This post contains Amazon affiliate links.

Sunday, January 24, 2016

Painted Pistachio Shell Cars & A Free Printable


We're snowed in here in North Carolina, so I thought that this would be a great time to continue my series about handmade toys that I have made for my daughter over the years.  If you're snowed in with your kiddos, you can whip up a fleet of these tiny, adorable pistachio shell cars in no time.  I've also provided a free, printable PDF of the backdrop that you and your kids can color!

Back in 2012, when my daughter was three years old, two things happened simultaneously:

1. My family purchased--and devoured--an enormous bag of pistachio nuts.

2. I discovered the wonderful, printable paper toys on the Made By Joel website. 

The synergy of these two life-altering events inspired me to dream up this easy craft project that uses pistachio shells along with a printable backdrop for play.

For an investment of just a few minutes of my time and a few pennies worth of craft paint, I created a fun set that my daughter really enjoyed.  Vroom, vroom!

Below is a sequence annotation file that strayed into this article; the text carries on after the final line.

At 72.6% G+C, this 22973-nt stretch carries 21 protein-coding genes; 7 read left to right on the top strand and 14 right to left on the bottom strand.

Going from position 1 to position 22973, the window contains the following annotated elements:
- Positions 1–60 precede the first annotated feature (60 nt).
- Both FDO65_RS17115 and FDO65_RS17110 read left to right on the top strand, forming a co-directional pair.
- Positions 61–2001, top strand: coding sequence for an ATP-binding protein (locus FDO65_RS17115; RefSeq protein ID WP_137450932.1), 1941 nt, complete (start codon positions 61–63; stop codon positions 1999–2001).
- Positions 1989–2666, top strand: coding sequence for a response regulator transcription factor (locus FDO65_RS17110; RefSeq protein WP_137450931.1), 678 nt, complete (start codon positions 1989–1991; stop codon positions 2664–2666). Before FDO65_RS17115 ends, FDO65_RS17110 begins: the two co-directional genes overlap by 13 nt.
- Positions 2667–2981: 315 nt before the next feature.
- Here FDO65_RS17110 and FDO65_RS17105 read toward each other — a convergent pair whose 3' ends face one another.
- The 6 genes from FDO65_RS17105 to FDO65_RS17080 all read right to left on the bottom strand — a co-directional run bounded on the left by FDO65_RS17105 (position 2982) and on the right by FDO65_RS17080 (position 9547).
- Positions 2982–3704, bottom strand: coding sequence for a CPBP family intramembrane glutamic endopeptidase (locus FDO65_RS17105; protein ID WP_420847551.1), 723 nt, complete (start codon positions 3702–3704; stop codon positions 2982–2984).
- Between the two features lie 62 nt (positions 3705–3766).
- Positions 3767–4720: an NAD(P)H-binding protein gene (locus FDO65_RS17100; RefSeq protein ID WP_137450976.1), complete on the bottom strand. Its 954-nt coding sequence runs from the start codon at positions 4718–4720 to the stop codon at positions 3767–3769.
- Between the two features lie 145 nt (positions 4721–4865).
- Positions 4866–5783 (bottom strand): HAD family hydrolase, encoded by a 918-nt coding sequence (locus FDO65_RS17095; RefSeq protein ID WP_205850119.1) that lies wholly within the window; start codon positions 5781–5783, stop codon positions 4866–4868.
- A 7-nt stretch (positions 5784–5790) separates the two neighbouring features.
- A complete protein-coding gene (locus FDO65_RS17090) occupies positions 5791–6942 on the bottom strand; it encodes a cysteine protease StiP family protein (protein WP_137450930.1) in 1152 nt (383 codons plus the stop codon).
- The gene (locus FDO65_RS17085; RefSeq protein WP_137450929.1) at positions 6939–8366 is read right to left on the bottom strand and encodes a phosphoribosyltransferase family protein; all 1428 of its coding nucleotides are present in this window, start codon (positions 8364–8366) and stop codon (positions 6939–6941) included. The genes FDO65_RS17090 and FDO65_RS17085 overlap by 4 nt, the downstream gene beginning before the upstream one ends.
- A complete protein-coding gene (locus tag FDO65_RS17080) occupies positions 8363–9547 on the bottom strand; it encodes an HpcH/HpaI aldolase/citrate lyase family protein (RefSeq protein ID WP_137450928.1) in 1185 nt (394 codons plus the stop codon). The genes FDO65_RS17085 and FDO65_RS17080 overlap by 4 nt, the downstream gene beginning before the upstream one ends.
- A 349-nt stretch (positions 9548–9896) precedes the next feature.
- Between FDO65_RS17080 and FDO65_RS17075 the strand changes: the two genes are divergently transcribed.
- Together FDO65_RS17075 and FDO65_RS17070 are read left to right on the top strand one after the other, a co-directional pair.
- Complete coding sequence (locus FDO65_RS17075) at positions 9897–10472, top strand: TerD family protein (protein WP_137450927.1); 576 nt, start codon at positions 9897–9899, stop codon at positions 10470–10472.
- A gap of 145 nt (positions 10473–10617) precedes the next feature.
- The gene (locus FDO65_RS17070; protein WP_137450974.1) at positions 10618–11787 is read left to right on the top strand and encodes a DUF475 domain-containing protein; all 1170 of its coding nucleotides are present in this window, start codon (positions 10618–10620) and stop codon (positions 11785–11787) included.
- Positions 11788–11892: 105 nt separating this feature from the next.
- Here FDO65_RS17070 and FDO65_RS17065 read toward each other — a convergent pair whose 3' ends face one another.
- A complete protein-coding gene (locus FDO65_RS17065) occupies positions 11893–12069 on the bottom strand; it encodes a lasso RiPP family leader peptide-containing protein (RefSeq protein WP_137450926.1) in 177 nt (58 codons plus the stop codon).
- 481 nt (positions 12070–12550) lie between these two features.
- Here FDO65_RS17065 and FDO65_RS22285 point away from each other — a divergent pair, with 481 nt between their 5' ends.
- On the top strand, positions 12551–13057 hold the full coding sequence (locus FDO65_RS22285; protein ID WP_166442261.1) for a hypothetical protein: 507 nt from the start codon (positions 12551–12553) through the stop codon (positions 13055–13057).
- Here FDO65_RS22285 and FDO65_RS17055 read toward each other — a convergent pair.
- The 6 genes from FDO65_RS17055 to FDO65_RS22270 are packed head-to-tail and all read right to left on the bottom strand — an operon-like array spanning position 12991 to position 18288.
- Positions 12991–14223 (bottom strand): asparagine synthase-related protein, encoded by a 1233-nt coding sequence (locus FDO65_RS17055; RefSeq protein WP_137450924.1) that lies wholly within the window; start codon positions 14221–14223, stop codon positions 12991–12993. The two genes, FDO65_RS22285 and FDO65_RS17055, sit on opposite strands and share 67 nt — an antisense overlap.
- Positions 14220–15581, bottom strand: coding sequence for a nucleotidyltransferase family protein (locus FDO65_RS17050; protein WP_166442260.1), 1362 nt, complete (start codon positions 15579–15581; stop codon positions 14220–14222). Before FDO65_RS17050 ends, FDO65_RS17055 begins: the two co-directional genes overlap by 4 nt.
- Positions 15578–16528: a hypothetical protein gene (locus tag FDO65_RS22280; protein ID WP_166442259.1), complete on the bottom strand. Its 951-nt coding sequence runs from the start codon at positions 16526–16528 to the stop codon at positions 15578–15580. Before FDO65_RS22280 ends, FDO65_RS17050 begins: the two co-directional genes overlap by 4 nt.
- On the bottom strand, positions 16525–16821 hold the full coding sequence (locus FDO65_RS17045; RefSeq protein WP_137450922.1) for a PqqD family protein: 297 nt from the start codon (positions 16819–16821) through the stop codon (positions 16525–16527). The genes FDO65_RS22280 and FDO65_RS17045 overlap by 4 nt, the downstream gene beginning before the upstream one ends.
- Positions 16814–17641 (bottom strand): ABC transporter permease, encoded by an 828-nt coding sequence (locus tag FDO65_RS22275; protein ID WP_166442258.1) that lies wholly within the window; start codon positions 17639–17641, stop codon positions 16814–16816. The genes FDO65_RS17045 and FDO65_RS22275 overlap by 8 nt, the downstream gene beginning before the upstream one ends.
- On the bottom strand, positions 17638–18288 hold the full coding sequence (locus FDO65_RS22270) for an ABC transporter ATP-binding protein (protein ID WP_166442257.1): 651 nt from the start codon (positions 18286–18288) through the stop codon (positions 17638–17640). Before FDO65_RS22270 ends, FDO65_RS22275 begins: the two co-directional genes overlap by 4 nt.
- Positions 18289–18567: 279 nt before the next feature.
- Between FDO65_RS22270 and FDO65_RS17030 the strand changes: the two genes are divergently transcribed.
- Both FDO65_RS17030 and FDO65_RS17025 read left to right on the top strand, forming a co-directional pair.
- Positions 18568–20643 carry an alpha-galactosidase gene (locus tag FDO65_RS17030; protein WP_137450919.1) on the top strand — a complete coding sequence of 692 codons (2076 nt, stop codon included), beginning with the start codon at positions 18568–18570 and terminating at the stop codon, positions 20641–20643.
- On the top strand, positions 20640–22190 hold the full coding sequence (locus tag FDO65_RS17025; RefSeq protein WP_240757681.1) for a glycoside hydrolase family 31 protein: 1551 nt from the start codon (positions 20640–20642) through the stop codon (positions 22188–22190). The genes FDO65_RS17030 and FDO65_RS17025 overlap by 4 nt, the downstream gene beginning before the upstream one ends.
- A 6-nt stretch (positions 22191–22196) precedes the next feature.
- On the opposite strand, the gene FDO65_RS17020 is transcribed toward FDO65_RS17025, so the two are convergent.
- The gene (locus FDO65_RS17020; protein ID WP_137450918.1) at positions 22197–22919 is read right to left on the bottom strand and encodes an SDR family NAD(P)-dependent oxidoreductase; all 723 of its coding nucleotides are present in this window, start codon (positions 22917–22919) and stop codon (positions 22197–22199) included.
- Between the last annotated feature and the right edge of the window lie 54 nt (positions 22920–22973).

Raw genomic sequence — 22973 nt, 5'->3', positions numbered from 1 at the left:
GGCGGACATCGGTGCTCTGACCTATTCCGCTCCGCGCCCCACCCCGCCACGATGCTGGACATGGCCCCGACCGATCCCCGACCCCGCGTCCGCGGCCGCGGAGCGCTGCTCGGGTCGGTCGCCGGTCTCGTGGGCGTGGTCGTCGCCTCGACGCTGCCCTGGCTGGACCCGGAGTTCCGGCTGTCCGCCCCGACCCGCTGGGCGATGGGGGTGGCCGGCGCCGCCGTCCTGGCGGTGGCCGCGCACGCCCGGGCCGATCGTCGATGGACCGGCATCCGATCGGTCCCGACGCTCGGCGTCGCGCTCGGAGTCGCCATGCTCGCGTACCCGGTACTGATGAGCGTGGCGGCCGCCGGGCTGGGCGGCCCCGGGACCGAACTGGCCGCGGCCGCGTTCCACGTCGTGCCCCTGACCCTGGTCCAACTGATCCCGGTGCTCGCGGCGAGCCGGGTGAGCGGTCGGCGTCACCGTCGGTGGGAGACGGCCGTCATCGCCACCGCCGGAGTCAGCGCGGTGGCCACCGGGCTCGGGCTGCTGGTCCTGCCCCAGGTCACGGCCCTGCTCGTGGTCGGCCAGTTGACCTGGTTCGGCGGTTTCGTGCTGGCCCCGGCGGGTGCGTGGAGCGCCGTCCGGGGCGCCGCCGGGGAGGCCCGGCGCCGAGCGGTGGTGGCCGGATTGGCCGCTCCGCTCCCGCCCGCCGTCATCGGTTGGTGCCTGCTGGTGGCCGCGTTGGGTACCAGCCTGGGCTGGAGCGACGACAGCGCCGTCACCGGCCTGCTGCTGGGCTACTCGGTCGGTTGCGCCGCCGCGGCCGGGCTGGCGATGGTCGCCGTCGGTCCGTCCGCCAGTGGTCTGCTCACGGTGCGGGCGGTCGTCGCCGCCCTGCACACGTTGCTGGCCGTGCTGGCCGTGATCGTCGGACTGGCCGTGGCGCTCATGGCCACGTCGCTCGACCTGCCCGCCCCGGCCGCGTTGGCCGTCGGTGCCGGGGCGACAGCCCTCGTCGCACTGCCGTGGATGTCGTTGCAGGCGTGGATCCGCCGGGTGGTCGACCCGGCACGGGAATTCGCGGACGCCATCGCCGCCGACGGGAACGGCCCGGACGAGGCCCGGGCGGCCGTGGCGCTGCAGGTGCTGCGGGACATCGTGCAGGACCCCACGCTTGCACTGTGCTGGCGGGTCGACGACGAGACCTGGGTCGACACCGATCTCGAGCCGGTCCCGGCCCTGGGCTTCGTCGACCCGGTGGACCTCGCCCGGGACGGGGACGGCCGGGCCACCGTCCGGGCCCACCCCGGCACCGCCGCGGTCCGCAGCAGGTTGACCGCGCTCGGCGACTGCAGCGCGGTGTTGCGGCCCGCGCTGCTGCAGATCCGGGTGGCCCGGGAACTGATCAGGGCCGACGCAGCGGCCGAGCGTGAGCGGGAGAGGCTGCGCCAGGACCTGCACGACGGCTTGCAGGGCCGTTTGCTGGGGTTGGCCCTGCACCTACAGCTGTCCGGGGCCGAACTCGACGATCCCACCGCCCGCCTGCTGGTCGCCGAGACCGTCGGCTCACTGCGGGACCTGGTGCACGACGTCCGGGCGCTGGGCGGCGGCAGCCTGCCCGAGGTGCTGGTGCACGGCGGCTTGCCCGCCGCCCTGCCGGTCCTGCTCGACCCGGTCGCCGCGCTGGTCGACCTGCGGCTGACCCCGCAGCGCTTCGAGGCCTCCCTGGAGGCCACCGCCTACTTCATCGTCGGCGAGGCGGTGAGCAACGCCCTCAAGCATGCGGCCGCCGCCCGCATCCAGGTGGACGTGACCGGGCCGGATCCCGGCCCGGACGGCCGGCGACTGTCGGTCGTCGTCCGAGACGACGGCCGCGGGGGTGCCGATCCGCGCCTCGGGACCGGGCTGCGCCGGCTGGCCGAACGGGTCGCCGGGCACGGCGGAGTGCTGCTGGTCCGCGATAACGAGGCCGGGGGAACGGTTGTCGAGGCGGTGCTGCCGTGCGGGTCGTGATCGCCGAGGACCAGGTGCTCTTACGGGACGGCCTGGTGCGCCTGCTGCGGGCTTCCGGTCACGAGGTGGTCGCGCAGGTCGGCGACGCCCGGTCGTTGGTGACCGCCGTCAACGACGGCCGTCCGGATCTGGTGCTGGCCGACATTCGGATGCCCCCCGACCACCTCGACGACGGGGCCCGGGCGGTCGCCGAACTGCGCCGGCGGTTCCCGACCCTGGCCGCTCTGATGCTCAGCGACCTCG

Are you ready to make some cars of your own? 

How to Make the Cars:

Materials:
Empty shells from pistachio nuts (washed out and dried)
Craft paint (ie: acrylic paint) in several colors, including white
Small paint brushes (Q-tips could work in a pinch!)
Black fine point Sharpie marker
Toothpicks--flat or round will work
Old clothing or art smocks to protect kids' clothes

Instructions:

1. Gather your materials, cover your work surfaces, and put art smocks on your kids (acrylic paint will stain fabric and clothing).

2. Using small paint brushes and colored craft paint, cover the pistachio shell halves with paint and allow them to dry.  You won't need to wait very long; acrylics dry quickly!

3. Use a black Sharpie marker to draw on the tires.

4. Use a toothpick and white craft paint to add hubcaps (a single dot of paint) and windows (the side of the toothpick point is useful for "smearing" the windows on).

5. Use a toothpick to add bumpers if desired.  I used a grayish purple color for mine.

6. Allow to dry, and play, play, PLAY!